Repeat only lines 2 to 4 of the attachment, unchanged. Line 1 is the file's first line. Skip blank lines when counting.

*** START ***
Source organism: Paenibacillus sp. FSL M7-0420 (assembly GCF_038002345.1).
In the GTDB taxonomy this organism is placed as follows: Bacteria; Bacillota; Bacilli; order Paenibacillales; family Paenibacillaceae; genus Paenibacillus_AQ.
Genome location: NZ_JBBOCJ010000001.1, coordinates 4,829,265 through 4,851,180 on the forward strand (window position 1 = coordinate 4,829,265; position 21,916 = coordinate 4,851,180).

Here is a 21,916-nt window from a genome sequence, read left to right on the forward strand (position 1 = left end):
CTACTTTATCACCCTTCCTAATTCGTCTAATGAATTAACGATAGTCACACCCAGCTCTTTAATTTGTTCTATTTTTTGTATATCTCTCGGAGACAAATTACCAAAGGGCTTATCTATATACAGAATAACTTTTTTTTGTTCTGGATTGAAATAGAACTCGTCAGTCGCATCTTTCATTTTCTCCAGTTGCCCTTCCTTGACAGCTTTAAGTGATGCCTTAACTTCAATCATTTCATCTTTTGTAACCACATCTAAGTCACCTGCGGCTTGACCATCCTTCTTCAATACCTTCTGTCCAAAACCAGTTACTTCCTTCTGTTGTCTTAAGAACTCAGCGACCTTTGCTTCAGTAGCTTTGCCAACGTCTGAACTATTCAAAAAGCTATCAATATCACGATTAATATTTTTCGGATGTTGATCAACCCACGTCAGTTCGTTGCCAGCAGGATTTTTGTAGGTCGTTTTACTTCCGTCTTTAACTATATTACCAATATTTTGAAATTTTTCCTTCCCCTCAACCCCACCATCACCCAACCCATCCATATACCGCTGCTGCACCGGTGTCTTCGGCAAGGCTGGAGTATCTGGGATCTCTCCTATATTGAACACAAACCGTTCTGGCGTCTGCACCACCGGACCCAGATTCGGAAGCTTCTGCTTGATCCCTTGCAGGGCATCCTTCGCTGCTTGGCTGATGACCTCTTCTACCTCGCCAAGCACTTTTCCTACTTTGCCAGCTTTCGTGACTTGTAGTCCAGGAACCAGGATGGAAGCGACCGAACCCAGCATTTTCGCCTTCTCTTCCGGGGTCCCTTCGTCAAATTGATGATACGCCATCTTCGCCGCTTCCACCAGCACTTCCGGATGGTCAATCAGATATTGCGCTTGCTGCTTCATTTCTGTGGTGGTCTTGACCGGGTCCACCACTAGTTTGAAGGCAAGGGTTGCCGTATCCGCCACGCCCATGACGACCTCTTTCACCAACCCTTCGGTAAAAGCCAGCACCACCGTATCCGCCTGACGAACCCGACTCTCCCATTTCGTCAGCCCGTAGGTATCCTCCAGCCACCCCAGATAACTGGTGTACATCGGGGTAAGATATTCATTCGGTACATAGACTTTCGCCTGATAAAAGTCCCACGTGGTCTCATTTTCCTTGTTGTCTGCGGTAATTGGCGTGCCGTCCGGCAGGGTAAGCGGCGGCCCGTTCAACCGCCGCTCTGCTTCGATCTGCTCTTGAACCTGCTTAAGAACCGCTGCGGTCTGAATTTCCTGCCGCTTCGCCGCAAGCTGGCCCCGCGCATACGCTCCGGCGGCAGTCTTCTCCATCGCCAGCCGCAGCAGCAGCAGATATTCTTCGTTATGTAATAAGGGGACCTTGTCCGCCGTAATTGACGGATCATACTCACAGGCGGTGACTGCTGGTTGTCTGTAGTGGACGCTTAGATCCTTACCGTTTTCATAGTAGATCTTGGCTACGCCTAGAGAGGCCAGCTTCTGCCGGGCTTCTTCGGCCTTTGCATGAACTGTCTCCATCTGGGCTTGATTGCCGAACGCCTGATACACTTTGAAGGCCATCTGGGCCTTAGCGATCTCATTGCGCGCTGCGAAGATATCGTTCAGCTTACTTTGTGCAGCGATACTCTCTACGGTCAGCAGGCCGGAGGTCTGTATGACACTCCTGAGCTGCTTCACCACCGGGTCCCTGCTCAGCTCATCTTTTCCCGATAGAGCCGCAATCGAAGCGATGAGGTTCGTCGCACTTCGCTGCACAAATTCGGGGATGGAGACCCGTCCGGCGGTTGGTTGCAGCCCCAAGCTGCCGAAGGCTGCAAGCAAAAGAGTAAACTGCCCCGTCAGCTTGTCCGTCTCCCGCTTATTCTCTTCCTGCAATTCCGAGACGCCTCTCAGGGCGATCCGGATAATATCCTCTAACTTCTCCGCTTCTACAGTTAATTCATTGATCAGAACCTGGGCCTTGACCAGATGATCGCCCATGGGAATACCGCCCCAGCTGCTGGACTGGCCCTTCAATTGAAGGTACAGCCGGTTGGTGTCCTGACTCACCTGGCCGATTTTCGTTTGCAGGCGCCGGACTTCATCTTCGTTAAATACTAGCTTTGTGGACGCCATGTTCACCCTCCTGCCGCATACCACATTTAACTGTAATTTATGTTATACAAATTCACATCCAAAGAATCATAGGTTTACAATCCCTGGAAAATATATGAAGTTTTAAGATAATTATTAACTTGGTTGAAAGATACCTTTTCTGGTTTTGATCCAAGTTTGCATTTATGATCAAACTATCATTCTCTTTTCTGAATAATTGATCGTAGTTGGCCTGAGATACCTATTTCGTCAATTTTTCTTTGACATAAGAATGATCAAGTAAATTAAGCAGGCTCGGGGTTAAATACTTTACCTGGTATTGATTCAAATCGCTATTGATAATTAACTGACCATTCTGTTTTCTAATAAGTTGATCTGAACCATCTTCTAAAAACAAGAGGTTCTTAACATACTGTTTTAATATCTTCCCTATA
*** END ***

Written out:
In the GTDB taxonomy this organism is placed as follows: Bacteria; Bacillota; Bacilli; order Paenibacillales; family Paenibacillaceae; genus Paenibacillus_AQ.
Genome location: NZ_JBBOCJ010000001.1, coordinates 4,829,265 through 4,851,180 on the forward strand (window position 1 = coordinate 4,829,265; position 21,916 = coordinate 4,851,180).

Here is a 21,916-nt window from a genome sequence, read left to right on the forward strand (position 1 = left end):